Technology as a solution to long-standing challenges has been a persistent theme in health care and the life sciences, and tech solutions to coding and billing issues captured high interest in Q3. Many readers were interested in stories on ICD-10-CM diagnostic code updates, and surprise billing rules and health-related data breaches made headlines as well. On the consumer health side, people wanted to read about smartphone apps that can track vaccination status. Readers also gravitated toward stories about how artificial intelligence is advancing health outcomes, hospitals are using data to improve care quality, and scientists are devising new ways to analyze disease risk.

What’s next:

Emerging tools and technologies will continue to answer many of the questions that plague health care today – and the pandemic will only accelerate that progress. For example, the pandemic is spurring employers to revamp workplace benefits to include wider mental health services and programs more finely tailored to workers’ needs. Companies are tapping into data analytics, apps and other tools to provide the benefit customization employees want. And more employers are likely to catch on to this trend, which promises to make job environments more livable for people in a variety of sectors, whether they work at home or have returned to the office.

Burnout reaches a crisis point

The pandemic has asked much of SmartBrief’s health care and life sciences readers. We wrote more than a year ago about mounting concerns for the well-being of professionals on the front lines, and misinformation and resistance to vaccination have only served to exacerbate that toll. Stories capturing the challenges and pressures health care professionals are facing drew interest from readers across our audiences in the impact of stress, burnout and tightening health care workforce. Words tinged with urgency — such as “surge,” “spike,” “demand,” “crisis,” “shortage” and “exhausted”— showed up in myriad headlines.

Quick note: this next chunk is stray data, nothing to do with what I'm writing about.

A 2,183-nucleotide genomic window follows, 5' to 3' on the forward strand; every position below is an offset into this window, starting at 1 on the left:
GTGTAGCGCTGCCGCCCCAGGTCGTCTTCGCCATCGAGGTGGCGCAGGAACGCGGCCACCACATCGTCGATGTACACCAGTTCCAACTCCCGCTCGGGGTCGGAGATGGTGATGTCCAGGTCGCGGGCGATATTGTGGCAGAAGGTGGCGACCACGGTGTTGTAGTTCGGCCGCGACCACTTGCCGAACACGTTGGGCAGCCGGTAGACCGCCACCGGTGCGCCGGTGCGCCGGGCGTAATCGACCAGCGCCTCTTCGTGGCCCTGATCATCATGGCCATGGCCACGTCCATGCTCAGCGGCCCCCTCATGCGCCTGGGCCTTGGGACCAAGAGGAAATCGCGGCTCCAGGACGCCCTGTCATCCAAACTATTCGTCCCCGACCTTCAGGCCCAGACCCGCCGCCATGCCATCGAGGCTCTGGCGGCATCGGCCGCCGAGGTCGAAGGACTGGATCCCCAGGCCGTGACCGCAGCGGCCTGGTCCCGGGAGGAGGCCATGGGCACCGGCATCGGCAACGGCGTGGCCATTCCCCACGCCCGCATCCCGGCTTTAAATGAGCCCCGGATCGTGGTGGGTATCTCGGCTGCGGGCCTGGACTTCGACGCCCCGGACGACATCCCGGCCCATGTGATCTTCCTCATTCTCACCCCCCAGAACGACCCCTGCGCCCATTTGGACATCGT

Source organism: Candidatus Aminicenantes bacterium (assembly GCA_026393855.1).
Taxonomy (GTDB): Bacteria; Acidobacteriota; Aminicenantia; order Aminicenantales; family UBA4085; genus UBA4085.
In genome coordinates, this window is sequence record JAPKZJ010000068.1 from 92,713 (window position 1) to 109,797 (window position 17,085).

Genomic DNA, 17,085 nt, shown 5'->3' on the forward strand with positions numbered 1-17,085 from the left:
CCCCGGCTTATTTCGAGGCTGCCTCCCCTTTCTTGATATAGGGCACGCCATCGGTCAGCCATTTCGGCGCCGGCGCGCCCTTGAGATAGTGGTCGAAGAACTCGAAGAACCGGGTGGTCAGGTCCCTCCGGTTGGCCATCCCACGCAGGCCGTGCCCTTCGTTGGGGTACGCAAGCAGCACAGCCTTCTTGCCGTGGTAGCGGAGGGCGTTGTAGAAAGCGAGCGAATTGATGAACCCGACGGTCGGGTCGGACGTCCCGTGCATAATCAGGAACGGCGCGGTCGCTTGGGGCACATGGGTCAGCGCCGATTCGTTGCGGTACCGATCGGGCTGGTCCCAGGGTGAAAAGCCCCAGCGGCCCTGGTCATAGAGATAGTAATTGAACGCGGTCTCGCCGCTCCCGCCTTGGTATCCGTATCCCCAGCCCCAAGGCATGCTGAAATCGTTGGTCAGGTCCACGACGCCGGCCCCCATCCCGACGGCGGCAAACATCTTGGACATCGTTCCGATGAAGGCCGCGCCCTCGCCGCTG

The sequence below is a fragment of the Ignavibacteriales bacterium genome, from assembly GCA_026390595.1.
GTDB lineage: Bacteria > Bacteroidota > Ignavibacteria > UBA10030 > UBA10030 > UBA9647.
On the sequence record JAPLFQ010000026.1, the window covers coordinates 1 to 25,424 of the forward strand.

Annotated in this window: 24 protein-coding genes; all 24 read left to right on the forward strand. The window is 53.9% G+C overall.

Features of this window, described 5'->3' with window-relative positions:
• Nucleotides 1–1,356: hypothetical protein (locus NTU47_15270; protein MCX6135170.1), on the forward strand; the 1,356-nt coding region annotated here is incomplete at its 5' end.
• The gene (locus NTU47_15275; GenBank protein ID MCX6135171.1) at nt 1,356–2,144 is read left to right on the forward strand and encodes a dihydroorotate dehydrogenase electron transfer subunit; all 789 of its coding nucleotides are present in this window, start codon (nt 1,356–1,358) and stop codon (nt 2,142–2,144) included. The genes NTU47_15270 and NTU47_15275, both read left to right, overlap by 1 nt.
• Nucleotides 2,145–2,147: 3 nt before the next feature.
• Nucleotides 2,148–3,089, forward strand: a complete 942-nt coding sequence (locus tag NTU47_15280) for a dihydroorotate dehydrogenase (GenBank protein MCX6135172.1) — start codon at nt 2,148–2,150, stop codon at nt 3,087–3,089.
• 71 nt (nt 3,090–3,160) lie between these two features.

What’s next:

There’s much more to come about physician and nurse shortages as hospitals struggle to find staff, call on the government for assistance and try to attract professionals with bonuses and incentives. And it’s likely even more staffing will be needed if Medicare is expanded to offer additional coverage, like vision and dental coverage for older adults. Meanwhile, the most concerning consequences of burnout – continued strain on the mental health of our nation’s professionals in health care and beyond – will be with us for far too long.  

A side note

When we looked at the most popular stories from the past quarter, some outliers caught our attention. Many readers were interested in a survey detailing how people perceive physicians’ attire, and others tuned in to read about a group of Florida physicians who staged a walkout to protest vaccine resistance. A story about CDC sexually transmitted infection guidance scored far more hits than any other we examined. And the award for the most eclectic top story goes to a nurse who used empty vaccine vials to create a chandelier.